DENVER (AP) — The FBI is investigating the possibility that a homemade explosive set off near a Colorado NAACP office was a case of domestic terrorism.
Investigators also are considering many other possible motives and have not determined whether the nation's oldest civil rights organization was targeted, Denver FBI spokeswoman Amy Sanders said Wednesday.
The blast happened at about 11 a.m. Tuesday outside a barbershop that shares a building with the NAACP's Colorado Springs chapter, about an hour south of Denver. There were no injuries and only minor damage.
While local chapter members said they were waiting for more information from law enforcement before drawing any conclusions, speculation washed across social media about whether the explosion was a hate crime. Sanders said investigators have not ruled out any possibilities.
"We're exploring any potential motive, and domestic terrorism is certainly one among many possibilities," she said.
An improvised explosive device was detonated against the low-slung building, which sits in a mostly residential neighborhood, but a gasoline canister placed next to the device failed to ignite. Members of the FBI's Joint Terrorism Task Force are investigating because of the explosion's proximity to the NAACP office, Sanders said.
Investigators were still looking for a balding white man in his 40s who might be driving a dirty pickup truck. His identity was still under investigation.
"This is someone we'd like to speak to," Sanders said.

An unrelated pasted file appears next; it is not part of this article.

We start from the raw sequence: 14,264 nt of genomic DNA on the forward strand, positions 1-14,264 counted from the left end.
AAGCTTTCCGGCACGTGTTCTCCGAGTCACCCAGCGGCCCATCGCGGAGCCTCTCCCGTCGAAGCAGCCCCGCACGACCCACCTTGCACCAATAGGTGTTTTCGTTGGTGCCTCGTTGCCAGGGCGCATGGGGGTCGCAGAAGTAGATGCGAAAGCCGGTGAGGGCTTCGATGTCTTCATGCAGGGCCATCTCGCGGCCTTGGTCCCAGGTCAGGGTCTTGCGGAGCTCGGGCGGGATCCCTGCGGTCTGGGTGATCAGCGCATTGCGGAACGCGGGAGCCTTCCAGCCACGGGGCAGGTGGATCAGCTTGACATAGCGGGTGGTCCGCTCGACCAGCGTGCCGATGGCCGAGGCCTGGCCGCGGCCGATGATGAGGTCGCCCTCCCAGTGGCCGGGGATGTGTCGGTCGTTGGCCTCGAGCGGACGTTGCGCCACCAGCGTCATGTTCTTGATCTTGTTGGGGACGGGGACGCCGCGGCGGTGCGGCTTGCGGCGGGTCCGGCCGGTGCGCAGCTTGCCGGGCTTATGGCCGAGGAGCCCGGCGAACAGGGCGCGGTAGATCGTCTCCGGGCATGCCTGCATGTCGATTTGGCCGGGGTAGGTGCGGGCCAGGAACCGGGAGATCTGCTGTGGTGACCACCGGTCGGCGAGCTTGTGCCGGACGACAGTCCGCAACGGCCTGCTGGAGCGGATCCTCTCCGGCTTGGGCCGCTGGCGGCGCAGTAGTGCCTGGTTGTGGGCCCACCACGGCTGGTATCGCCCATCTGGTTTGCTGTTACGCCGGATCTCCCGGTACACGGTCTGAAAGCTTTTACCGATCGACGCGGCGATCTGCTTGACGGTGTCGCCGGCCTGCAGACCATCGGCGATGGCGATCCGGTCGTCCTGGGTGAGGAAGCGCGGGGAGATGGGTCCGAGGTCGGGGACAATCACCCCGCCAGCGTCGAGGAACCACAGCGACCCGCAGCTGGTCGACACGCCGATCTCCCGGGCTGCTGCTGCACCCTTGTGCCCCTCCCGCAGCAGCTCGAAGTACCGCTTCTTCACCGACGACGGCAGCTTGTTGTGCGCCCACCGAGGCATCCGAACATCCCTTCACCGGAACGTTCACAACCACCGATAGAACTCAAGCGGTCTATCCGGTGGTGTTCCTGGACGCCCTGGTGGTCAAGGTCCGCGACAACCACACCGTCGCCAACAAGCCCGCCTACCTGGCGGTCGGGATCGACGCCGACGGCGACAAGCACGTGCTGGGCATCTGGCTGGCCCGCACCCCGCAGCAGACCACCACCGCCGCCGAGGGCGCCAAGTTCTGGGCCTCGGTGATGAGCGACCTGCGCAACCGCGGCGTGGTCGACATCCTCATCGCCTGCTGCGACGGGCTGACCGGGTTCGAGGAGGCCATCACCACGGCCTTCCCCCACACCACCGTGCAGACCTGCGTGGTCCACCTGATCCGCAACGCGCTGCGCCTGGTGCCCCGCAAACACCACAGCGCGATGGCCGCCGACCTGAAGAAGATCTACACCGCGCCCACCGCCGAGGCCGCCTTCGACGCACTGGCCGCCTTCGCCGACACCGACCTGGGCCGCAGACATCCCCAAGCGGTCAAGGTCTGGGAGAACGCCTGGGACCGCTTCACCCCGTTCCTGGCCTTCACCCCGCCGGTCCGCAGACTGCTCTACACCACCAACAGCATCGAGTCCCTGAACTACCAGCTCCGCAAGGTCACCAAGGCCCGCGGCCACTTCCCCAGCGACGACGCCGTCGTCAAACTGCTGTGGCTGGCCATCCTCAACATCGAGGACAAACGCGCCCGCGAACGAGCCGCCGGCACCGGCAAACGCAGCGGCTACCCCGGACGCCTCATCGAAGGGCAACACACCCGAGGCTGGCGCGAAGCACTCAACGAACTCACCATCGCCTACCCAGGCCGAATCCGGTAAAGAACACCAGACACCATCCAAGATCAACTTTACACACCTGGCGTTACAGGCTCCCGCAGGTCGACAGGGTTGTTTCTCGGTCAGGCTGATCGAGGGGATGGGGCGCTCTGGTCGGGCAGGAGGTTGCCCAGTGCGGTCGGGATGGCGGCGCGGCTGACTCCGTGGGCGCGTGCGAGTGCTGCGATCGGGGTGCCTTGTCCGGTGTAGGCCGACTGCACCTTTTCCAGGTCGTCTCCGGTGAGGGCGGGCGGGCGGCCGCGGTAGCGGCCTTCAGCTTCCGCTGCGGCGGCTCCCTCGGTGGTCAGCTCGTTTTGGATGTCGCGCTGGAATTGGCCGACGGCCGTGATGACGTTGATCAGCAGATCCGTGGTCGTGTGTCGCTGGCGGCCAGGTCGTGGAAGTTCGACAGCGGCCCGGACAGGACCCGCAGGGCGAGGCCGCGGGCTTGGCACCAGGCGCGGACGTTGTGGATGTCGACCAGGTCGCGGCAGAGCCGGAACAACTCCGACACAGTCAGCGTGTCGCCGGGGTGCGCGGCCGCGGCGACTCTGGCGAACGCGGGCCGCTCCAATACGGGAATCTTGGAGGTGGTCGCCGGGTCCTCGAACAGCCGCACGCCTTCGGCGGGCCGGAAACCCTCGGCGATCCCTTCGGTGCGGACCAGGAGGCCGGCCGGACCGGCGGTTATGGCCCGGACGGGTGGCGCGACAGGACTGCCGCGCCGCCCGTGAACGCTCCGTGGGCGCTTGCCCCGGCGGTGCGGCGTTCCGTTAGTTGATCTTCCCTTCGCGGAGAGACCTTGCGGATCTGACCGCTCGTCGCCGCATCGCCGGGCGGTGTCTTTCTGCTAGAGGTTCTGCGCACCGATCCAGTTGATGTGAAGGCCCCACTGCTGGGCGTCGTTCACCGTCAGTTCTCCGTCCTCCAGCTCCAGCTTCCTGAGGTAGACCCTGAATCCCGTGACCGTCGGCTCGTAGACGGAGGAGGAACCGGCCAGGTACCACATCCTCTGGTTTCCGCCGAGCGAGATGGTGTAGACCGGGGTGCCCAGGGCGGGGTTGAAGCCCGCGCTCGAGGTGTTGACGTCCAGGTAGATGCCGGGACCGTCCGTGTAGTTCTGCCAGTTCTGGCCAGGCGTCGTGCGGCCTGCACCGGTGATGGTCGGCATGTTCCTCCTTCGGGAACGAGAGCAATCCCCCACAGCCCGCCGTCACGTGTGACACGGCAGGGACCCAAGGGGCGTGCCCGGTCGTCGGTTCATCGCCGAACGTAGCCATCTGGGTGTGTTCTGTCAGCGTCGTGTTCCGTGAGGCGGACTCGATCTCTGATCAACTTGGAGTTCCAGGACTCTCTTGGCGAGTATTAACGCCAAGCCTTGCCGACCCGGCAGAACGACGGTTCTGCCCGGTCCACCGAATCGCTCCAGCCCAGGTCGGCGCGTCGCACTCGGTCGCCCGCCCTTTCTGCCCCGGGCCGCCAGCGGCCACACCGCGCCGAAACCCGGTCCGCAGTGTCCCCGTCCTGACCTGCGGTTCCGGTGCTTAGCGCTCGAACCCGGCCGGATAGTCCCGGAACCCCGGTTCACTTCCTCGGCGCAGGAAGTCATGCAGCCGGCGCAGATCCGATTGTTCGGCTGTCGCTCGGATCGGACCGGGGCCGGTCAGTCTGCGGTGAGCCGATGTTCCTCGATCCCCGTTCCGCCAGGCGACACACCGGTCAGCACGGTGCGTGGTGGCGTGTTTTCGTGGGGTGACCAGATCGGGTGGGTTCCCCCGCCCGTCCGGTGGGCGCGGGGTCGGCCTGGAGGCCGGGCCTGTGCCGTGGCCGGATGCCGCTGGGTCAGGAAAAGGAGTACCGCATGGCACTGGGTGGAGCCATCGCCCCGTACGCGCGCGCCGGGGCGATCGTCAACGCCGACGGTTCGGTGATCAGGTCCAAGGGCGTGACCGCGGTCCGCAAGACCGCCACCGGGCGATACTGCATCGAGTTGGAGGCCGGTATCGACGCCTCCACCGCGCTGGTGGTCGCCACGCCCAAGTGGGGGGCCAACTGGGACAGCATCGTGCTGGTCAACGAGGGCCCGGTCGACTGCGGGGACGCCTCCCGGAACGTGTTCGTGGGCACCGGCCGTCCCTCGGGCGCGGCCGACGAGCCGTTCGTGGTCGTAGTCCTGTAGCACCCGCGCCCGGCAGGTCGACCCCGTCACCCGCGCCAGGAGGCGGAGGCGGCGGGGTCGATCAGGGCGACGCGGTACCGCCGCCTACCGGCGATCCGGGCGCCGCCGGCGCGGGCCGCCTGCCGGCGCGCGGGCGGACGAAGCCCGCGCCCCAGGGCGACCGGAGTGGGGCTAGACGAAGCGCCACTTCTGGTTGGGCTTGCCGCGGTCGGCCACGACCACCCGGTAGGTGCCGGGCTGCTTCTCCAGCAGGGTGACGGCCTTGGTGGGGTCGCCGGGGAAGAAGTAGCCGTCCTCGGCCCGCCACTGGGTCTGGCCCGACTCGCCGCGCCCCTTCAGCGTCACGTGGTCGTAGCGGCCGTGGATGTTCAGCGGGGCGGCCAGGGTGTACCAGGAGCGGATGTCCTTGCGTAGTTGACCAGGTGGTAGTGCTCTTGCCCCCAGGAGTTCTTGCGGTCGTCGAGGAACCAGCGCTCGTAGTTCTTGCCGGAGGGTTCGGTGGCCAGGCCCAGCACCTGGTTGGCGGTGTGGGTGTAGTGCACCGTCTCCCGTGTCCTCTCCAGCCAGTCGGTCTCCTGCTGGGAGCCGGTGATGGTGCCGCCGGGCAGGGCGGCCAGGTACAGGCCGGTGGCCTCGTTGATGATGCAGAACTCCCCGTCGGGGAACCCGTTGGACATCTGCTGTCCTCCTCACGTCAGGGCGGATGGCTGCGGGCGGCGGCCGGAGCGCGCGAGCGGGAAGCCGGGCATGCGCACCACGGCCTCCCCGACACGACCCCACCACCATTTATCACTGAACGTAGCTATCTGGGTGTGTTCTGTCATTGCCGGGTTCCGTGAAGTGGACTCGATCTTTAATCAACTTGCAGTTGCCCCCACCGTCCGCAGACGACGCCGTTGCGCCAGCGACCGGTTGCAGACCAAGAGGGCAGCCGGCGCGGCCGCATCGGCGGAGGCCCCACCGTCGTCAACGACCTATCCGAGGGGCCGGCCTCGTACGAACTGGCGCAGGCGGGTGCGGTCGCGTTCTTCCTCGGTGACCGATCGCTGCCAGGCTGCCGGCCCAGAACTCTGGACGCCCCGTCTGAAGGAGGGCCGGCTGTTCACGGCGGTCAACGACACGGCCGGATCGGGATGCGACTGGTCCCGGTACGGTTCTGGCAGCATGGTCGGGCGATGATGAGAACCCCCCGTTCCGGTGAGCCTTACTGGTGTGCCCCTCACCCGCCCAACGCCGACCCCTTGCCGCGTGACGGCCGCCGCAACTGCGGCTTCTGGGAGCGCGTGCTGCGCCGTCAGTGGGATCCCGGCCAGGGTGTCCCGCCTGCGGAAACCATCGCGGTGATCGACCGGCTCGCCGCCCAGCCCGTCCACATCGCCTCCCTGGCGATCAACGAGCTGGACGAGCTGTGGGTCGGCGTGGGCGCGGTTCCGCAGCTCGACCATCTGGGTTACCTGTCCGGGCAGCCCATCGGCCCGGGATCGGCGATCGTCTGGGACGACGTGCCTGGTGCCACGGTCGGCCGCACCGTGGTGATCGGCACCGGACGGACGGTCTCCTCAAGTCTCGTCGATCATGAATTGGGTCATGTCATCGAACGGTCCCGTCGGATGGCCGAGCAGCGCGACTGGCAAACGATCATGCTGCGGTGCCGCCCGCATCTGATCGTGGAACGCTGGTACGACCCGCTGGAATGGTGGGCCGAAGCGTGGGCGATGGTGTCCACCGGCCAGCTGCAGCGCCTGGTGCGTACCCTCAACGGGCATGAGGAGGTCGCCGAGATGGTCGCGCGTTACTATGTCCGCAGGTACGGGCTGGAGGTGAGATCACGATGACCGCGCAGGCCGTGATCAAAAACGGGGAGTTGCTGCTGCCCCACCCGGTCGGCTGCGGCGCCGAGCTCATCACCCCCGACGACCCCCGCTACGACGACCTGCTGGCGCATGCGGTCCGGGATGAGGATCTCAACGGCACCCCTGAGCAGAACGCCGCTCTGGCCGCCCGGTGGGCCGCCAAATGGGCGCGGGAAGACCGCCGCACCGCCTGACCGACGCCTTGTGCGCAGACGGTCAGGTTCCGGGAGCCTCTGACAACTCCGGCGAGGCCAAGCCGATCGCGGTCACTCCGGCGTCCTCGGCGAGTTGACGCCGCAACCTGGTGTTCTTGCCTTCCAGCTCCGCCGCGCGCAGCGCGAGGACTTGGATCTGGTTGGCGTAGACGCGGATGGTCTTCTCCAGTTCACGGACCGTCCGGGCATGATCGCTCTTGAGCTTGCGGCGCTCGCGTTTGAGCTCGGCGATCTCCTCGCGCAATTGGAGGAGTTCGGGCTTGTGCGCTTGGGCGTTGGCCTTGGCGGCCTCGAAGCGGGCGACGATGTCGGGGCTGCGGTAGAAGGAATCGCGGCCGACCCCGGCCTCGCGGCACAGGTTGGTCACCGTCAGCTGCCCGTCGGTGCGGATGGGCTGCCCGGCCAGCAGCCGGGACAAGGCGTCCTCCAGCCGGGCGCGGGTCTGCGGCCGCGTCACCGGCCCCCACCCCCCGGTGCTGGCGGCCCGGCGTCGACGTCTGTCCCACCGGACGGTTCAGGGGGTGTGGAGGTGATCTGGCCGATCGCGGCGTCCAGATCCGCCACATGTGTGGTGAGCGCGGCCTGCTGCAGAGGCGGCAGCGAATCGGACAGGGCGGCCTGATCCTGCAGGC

Both the chapter office and the barbershop reopened Wednesday with little police presence.
"We're standing vigilant and are trying not to let this disrupt anything," NAACP volunteer Harry Leroy said. Investigators were briefing the chapter's president, Henry Allen Jr., and he wasn't immediately available for comment.
Leroy said it was too soon to say whether the office was targeted.
Gene Southerland owns Mr. G's Hair Design Studios next door and was cutting a client's hair there when the explosion occurred. The blast was strong enough to knock items off the walls, but the quick police response was comforting, he said.
Southerland said the FBI had given him no information on its early findings. But he said he didn't believe the barbershop or its predominantly black clientele was targeted.
Leroy said he believed there were surveillance cameras behind the building, but he did not know whether they captured anything of value.
Those who heard the blast, including Southerland, said it sounded like a single, loud "boom."
Investigators Tuesday were examining a red gasoline canister with a yellow nozzle. They also checked pieces of duct tape and metal lying 40 to 50 feet from the explosion site.